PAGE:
MADISON - With his new college program located in the middle of one of the more fertile recruiting areas in the country, it didn’t take long for Willie Taggart to figure out that recruiting Florida the simplest way to turn around a South Florida program stuck in a slump.
After only one full recruiting cycle, the talent is starting to provide a change in results.
Blending in 17 returning starters with the top recruiting class in the American Athletic Conference last season, USF is starting to fit the right pieces into the puzzle heading into its matchup with No.19 Wisconsin at Camp Randall Stadium Saturday morning.
Going 2-10 in his first season, dropping the program at 10-26 the past three seasons, Taggart’s inaugural year was a mixed bag. On the field the Bulls finished 2-6 in conference, failed to reach double digits in four games and fell victim to a FCS opponent when McNesse State pummeled them 53-21 in the season opener.
But Taggart saw promise with the players he was recruiting. USF signed 28 players this past season and didn’t have to go far to recruit most of them. Twenty-two recruits came from the state of Florida, including two four-star recruits, former UW commit Rohan Blackwood and impact freshman running back Marlon Mack, who Taggart describes as a big back who doesn’t flinch at anything thrown his way.
“He’s a quiet kid who just loves to play the game,” said Taggart. “I think with most freshmen, especially running backs, a lot of times those guys just want to get out, take off and run. What makes Marlon special is he has an ability and an understanding of being patient and allowing his blocks to happen. He does a great job setting up blocks, too.”
Bursting on the scene with a school-record 275 rushing yards, not to mention four touchdowns, in a season-opening win over Western Carolina, Mack – listed at 6-0 and 195 pounds – muscled his way to a 103-yard, one-touchdown game in a 17-14 win over Connecticut in adverse weather conditions last Friday.
“Our guys didn’t flinch at all,” said Taggart.
Although still in the beginnings of his scouting work, Wisconsin head coach Gary Andersen received an advanced scouting report on Mack over the summer thanks to USF running back coach Telly Lockette, who played college football at Idaho State, one of Andersen’s former coaching stops.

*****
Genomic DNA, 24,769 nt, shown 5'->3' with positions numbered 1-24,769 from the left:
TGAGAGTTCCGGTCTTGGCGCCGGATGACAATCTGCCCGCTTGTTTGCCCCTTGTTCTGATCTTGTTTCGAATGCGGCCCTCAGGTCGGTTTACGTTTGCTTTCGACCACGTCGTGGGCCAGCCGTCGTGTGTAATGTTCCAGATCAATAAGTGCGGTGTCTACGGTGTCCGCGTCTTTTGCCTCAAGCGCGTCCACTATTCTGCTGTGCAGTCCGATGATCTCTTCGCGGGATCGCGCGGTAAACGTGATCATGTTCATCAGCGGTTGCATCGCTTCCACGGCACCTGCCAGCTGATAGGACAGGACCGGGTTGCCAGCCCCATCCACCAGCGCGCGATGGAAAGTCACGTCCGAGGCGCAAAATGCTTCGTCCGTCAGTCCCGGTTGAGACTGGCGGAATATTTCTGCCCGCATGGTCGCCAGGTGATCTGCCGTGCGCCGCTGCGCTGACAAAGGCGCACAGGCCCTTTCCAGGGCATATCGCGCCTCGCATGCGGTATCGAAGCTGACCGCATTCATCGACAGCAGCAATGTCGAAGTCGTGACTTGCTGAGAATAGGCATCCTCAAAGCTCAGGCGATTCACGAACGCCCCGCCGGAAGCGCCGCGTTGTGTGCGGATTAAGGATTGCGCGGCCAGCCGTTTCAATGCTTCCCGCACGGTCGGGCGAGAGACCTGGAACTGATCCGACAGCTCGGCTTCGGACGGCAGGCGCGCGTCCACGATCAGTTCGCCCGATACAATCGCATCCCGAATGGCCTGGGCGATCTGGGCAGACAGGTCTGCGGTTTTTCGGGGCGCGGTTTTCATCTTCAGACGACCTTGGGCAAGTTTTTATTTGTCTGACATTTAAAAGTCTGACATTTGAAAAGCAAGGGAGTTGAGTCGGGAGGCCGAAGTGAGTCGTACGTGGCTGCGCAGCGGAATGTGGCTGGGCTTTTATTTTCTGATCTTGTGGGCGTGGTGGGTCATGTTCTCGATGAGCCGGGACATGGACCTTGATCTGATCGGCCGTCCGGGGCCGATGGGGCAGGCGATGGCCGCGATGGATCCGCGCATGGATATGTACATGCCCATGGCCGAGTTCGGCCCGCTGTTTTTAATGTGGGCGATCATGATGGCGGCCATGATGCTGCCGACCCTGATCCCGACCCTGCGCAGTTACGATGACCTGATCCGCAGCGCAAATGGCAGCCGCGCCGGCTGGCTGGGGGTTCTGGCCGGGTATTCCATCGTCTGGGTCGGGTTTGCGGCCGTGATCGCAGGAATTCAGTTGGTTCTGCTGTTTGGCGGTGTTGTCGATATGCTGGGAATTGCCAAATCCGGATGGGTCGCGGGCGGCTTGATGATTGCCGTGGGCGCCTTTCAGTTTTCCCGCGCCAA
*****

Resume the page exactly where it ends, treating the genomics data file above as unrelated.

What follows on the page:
“(Telly) really likes this guy, so that tells me he's a very good player, and film would back that up,” said Andersen. “He's a talented young man from what you see on film, but because of the fact of what Telly Lockette says, the young man is a good player.”
Mack’s play has helped take some of the pressure off the Bulls’ quarterback situation. Completing 39.3 percent of his passes and averaging 97 yards per game on the season, sophomore quarterback Mike White was 13-for-42 in his first two full games (he was knocked out of the 24-17 loss to Maryland with an arm injury) before going 10-for-18 in the win over the Huskies.
“We’ve just got to do what we do best,” said Taggart. “I think Mike showed that last week. He didn’t press, he did a great job leading the offense and more importantly he was great on the sideline being a great leader and just running the offense.”
After going outside the comfort realm with last weekend’s task of slowing down an up-tempo Bowling Green offense, Andersen’s description of USF should have an air of familiarity to it. A huddle-up team, USF likes to establish the run with Mack and utilize play-action passes, quick throws to the perimeter and fly sweeps off the run look.
It’s essentially the same thing the Badgers try to execute, which they did to near perfection in the 68-17 win over Bowling Green, registering a school-record 756 yards of total offense and a Big Ten record 644 rushing yards.
“You watch that film and you’re like ‘wow,’” said Taggart. “You hope the football gods are with us on Saturday. That was an impressive showing by those guys. Our defense will have to come play our A-game.”
Through four games, the Bulls rank 62nd against the run (142.0 ypg), 70th against the pass (234.3 ypg) and 93rd overall in points per game (29.5). Acknowledging the challenges Wisconsin will present, Taggart said it will be important for his defenders to play fundamentally sound, utilizing discipline play, low level and gang tackling.
“We can’t get caught up in what Wisconsin did the week before or any game before that; we’ve got to be sharp at what we do,” said Taggart. “We’ve got to have a great week of practice doing better than we’ve done before. It’s really not about who we’re playing. It’s about us doing a great job at what we do.”